The Bad Testament by Scott H. Biram on Bloodshot Records (February 24, 2017 Release Date)

Reviewed by Jonathan DeWoskin

Hello again everyone. Harry handed me the keys to stream an upcoming country album and if you read my last review, you’d know I have some trepidation about country music. I’m happy to say that, once again, I was wrong. Scott H. Biram’s 9th studio album, The Bad Testament, is definitely country, but Scott’s talents were steeped in the music scene of Austin, Texas. The influence of blues, punk and heavy metal are unmistakable.

Following the theme of religious testament, some of his song introductions include audio clips of evangelistic preachers. The first track, “Set Me Free” has a catchy opening riff, but just as you start getting into it, you hear Scott’s voice for the first time. It’s not the voice I’d expect to hear from a guy in his early 40s. It’s hard to describe for me because I’m not well versed in the country music genre. Suffice it to say, his voice sounds like it’s from a bygone era, but it works and I just let it play.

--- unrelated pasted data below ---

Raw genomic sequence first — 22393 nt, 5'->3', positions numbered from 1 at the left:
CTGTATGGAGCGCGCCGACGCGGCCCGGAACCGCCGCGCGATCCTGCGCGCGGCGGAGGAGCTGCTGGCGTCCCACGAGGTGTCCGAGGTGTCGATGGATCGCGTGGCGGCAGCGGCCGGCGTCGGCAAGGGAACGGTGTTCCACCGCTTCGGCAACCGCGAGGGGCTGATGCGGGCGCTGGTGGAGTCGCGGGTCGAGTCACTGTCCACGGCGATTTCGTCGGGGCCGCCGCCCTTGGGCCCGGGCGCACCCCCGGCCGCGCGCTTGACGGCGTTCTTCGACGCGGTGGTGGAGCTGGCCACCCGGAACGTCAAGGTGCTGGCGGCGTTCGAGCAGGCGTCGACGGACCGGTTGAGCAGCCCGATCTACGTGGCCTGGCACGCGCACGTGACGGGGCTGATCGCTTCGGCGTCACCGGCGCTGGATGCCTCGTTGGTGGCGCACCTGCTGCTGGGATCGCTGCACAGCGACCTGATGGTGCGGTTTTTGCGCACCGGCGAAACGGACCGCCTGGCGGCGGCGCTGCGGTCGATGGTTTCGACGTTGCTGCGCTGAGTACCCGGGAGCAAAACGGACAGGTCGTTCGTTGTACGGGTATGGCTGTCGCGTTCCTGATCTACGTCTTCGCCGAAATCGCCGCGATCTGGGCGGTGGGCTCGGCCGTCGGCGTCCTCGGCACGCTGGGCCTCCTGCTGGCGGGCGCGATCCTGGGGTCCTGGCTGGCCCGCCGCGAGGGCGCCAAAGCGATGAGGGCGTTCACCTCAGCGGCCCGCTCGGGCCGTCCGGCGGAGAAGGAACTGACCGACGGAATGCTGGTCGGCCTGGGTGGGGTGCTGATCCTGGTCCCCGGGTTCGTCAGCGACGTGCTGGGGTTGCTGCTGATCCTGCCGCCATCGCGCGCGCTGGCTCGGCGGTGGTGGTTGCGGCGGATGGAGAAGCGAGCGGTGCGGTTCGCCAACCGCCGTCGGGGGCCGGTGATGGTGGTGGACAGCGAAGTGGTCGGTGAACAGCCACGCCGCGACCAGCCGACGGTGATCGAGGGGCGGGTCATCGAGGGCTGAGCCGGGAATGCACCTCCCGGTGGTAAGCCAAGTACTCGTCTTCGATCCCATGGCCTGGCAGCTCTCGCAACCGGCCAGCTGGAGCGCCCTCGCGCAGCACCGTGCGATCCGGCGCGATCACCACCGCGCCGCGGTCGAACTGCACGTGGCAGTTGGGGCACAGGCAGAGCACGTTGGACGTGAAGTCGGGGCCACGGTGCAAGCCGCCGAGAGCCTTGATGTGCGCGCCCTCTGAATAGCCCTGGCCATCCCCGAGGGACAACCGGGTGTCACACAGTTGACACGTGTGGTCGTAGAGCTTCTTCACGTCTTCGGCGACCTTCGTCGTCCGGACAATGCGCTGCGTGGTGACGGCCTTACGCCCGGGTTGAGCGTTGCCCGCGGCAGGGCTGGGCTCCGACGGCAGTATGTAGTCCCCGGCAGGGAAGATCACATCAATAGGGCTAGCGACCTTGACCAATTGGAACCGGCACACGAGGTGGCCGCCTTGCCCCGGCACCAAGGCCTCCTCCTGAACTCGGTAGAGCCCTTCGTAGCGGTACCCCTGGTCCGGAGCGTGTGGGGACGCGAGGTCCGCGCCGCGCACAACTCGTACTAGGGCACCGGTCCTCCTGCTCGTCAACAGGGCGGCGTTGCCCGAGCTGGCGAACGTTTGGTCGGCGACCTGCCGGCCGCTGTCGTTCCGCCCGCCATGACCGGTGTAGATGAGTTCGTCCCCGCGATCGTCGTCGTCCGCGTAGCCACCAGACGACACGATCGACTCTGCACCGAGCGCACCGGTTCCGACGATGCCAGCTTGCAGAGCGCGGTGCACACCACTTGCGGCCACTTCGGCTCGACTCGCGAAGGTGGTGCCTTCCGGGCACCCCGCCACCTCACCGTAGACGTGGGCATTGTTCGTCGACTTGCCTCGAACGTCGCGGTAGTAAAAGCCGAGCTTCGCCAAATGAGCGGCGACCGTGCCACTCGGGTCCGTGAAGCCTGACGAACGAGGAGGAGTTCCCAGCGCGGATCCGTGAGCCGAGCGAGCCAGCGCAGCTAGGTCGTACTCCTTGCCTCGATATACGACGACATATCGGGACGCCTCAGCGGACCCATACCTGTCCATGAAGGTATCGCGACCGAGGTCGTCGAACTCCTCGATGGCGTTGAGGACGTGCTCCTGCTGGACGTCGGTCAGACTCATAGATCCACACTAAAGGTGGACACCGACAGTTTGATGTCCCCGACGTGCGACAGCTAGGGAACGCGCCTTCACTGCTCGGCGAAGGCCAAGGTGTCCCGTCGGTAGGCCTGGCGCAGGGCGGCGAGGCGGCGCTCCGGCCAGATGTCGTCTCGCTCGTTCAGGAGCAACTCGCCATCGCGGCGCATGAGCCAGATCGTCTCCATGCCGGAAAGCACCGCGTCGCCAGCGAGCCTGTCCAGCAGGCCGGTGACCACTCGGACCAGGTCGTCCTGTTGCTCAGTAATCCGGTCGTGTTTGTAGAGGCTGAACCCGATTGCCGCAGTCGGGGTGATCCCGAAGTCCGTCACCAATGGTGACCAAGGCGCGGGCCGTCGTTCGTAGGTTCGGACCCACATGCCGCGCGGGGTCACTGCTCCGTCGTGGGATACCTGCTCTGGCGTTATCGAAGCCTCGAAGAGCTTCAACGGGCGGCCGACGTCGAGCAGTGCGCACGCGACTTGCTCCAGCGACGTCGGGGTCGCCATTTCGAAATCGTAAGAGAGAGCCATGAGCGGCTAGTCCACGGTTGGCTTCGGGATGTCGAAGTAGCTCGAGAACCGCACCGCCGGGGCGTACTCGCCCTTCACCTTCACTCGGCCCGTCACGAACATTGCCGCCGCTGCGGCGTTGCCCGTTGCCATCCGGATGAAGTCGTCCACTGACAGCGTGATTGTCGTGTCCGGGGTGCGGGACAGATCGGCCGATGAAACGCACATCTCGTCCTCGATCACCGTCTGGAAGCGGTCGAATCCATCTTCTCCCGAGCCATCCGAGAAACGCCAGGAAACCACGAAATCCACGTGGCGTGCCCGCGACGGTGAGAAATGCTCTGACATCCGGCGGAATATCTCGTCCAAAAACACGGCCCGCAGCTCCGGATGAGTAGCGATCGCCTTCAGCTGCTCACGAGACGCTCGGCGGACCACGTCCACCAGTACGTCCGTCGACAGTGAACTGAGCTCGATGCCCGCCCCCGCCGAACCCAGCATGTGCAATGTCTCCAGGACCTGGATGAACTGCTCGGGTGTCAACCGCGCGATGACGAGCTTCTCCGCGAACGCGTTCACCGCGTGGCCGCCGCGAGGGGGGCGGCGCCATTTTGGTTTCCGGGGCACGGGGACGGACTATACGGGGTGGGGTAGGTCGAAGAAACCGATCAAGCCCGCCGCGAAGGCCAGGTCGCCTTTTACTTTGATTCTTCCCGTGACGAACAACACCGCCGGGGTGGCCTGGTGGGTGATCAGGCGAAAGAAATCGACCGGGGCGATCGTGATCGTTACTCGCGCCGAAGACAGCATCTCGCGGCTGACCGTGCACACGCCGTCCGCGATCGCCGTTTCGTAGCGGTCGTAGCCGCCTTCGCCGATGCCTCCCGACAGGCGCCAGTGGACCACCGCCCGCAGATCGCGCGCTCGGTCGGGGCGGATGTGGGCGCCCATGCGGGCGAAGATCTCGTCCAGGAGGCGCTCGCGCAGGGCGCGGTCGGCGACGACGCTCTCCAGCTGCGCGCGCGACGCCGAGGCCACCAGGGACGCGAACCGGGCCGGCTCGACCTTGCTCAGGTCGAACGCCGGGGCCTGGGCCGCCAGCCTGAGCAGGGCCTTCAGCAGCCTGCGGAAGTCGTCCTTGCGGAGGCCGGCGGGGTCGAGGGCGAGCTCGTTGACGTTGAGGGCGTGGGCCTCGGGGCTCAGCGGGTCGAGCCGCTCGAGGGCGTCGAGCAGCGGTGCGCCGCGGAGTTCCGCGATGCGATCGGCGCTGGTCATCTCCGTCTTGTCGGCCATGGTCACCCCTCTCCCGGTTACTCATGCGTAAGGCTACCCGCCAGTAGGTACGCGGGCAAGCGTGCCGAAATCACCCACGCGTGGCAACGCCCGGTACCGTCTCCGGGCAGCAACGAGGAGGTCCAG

My routine for writing these reviews is to sit back and let the songs play and take a note or two of my impressions. Scott slows the pace and takes a melancholy turn with “Still Around.” He shows off his picking talent as well. The mood continues with a bluesy forlorn “Red Wine.”  

When “TrainWrecker” came up, I just sat and stared trying to comprehend what the hell it was. I had to play it three more times. The pace is easily double the three previous tracks. You like punk? This track is for you.

That’s how this album moves. A few slow tracks, a couple fast ones. Some angry, some sad; All of them brilliant. Scott not only changes his voice to suit the style of the song, he changes the recording venue. “Swift Drifting” has a muted reverb, while “TrainWrecker” has the echo of a warehouse. Some are sung softly, others wailing with the style changing from old time country to heavy metal. Definitely not the country I was expecting.

The album has not yet been released, but keep an ear open. If you’re at all like me, this one is worth a listen – even if it’s not completely your style.

Listen to a track and pre order The Bad Testament

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